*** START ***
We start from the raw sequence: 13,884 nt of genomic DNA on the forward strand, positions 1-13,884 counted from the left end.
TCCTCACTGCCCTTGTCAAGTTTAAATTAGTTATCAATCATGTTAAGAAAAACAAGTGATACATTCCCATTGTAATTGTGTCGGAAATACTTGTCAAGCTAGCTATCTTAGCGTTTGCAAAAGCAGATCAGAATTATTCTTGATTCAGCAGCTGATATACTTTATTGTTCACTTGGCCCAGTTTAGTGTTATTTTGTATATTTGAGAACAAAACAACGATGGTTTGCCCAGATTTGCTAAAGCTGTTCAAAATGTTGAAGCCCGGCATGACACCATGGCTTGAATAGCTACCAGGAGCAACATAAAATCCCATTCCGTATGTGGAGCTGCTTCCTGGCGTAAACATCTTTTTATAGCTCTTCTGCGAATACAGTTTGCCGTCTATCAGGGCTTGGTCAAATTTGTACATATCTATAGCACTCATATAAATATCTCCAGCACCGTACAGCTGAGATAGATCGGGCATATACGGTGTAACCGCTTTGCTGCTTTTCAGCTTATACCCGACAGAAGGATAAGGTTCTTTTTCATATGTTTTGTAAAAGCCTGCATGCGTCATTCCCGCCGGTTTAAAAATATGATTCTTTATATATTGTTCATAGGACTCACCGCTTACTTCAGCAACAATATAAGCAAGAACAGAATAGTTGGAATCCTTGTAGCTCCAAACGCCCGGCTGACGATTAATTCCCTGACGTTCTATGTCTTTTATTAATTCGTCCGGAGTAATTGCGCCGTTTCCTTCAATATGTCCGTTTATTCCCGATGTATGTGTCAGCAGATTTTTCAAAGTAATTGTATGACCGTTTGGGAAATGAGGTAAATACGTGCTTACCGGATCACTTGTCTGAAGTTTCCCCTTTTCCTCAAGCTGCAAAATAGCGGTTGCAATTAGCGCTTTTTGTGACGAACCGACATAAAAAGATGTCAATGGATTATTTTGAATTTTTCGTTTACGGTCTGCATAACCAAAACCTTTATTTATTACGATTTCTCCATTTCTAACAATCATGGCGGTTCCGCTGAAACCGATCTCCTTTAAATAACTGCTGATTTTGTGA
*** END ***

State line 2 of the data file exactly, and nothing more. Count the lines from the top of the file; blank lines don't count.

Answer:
TCCTCACTGCCCTTGTCAAGTTTAAATTAGTTATCAATCATGTTAAGAAAAACAAGTGATACATTCCCATTGTAATTGTGTCGGAAATACTTGTCAAGCTAGCTATCTTAGCGTTTGCAAAAGCAGATCAGAATTATTCTTGATTCAGCAGCTGATATACTTTATTGTTCACTTGGCCCAGTTTAGTGTTATTTTGTATATTTGAGAACAAAACAACGATGGTTTGCCCAGATTTGCTAAAGCTGTTCAAAATGTTGAAGCCCGGCATGACACCATGGCTTGAATAGCTACCAGGAGCAACATAAAATCCCATTCCGTATGTGGAGCTGCTTCCTGGCGTAAACATCTTTTTATAGCTCTTCTGCGAATACAGTTTGCCGTCTATCAGGGCTTGGTCAAATTTGTACATATCTATAGCACTCATATAAATATCTCCAGCACCGTACAGCTGAGATAGATCGGGCATATACGGTGTAACCGCTTTGCTGCTTTTCAGCTTATACCCGACAGAAGGATAAGGTTCTTTTTCATATGTTTTGTAAAAGCCTGCATGCGTCATTCCCGCCGGTTTAAAAATATGATTCTTTATATATTGTTCATAGGACTCACCGCTTACTTCAGCAACAATATAAGCAAGAACAGAATAGTTGGAATCCTTGTAGCTCCAAACGCCCGGCTGACGATTAATTCCCTGACGTTCTATGTCTTTTATTAATTCGTCCGGAGTAATTGCGCCGTTTCCTTCAATATGTCCGTTTATTCCCGATGTATGTGTCAGCAGATTTTTCAAAGTAATTGTATGACCGTTTGGGAAATGAGGTAAATACGTGCTTACCGGATCACTTGTCTGAAGTTTCCCCTTTTCCTCAAGCTGCAAAATAGCGGTTGCAATTAGCGCTTTTTGTGACGAACCGACATAAAAAGATGTCAATGGATTATTTTGAATTTTTCGTTTACGGTCTGCATAACCAAAACCTTTATTTATTACGATTTCTCCATTTCTAACAATCATGGCGGTTCCGCTGAAACCGATCTCCTTTAAATAACTGCTGATTTTGTGA